2. “But it’s not the objective of this group here today. We have been trying to optimise on what we we are able to deliver and we can’t from where we sit have a holistic approach to the global spectacle.”

      I wonder is there a team that looks holistically? It is a business and winning by a large margin is bad for business…

      1. No, especially in the last handful of years with the top 4 teams having the weight they do, they’ve been looking out for themselves, but that is exactly what Brawn and his team are there for…to take the holistic, big-picture view and make changes for the overall good for which no one team would reasonably be expected to fall on it’s own sword and give something up to the competition until it is mandated in the regs and the same for everyone.

        1. @robbie I get your point, from what we’ve seen so far there doesn’t appear to be any sign of teams keeping their dominance in check, also, winning equals money better merchandise sales higher sponsorship charges etc.

          ..But only to a point.. If I was a stakeholder on the Merc board I want to ensure that I get paid and if there’s a chance that viewing figures and proportionately profits would fall due to their dominance then I would be asking if there is an internal team charged with “improving the show”. I don’t think I would be trusting my millions with Ross Brawn who I have no control over..

          I’m not saying this is the case but I can see it being very possible if a team sees a dramatic drop in profits due to their success.

          1. @twentyseven I think for now agreements and contracts are in place such that Brawn can’t do much until 2021, nor does he want to throw the smaller teams a headache by making knee-jerk decisions that only the big 4 can adapt to quickly and affordably.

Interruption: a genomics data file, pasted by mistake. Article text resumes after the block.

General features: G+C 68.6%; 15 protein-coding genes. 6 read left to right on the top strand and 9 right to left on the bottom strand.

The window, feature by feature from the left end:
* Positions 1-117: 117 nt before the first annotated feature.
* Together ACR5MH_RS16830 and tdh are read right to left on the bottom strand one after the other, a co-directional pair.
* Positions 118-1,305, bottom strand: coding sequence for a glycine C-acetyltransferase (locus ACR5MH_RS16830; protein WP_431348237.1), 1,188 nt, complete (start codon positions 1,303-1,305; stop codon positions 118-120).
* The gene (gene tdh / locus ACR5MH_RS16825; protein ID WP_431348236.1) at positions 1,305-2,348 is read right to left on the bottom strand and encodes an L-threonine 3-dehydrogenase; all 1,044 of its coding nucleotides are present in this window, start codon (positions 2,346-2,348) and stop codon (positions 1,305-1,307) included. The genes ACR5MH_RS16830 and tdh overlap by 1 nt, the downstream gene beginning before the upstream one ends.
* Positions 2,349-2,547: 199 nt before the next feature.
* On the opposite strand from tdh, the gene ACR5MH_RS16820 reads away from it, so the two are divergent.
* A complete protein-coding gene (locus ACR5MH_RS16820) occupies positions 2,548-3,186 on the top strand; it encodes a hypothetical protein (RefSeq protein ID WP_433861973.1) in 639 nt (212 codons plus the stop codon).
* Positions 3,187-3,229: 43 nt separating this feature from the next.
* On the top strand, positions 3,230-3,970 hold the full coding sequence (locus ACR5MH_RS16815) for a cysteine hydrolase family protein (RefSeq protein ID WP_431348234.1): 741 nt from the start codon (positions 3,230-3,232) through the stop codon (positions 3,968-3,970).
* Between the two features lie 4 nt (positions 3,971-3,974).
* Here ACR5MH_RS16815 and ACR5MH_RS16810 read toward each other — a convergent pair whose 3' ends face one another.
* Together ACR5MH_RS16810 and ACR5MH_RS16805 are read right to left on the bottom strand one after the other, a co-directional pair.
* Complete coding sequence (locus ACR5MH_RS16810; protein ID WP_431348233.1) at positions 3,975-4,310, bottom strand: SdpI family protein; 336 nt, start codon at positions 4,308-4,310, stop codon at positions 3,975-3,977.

I think overall a healthy F1 would be better for all the teams, presumably because a healthier F1 would mean a larger audience, but I’m not sure one team dominating would lose that team any profits…ie. it might hurt F1 somewhat and therefore any one team a little, but overall I don’t think Mercedes in this case themselves would be seeing a ‘dramatic’ drop in profits from too much success in F1.

            1. @robbie I do think Merc would see a dramatic drop in profits due to their dominance. Consider these two scenarios 1. Merc display the dominance shown over the last four years from the outset and win both championships again by a huge margin 2. There’s a 4 way tussle throughout the championship which draws media attention from around the globe making standard news headlines.

              Which scenario do think is more profitable?

            2. @twentyseven I get your scenarios and the point you are making but I wouldn’t know how to quantify the effects of each to Mercedes, and I just can’t wrap my head around concepts like ‘dramatic drop in profits.’ I just don’t buy that. I don’t have any sense that Mercedes does anything but try to dominate each season, nor have I observed them sandbagging just to ensure a season goes down to the last race, just for the extra attention, because that would somehow be more profitable.

    3. Thing is, it’s not Mercedes’ problem to fix. The rules are the same for all the teams and while there is an inequitable revenue structure, there are other teams with similar resources to Mercedes. Ferrari and Red Bull Racing have everything they need except excuses. There’s no unfair advantage here, just a few teams underperforming and needing to do a better job. I’m not going to imply that Mercedes have simply won by default – they’ve done an exceptional job and set new standards for how far a team can push itself – but if Mercedes can hit a performance point, it’s possible to any team to hit that performance point. If Mercedes are dominating, it’s up to the other teams to do better and beat them.

      1. I do agree but I think many might harken back to the ‘locked in’ advantage Mercedes had with the token system limiting other teams from catching up. To be clear it was not something I was too fussed about, as my understanding was that in reality only a small number of components in the PU or ICE were affected, but boy oh boy around here it had many saying they’d have an advantage for years. That said yes every team had the same opportunity as Mercedes to nail their package with the current gen pu’s and regs, and they didn’t, and are still playing catch-up.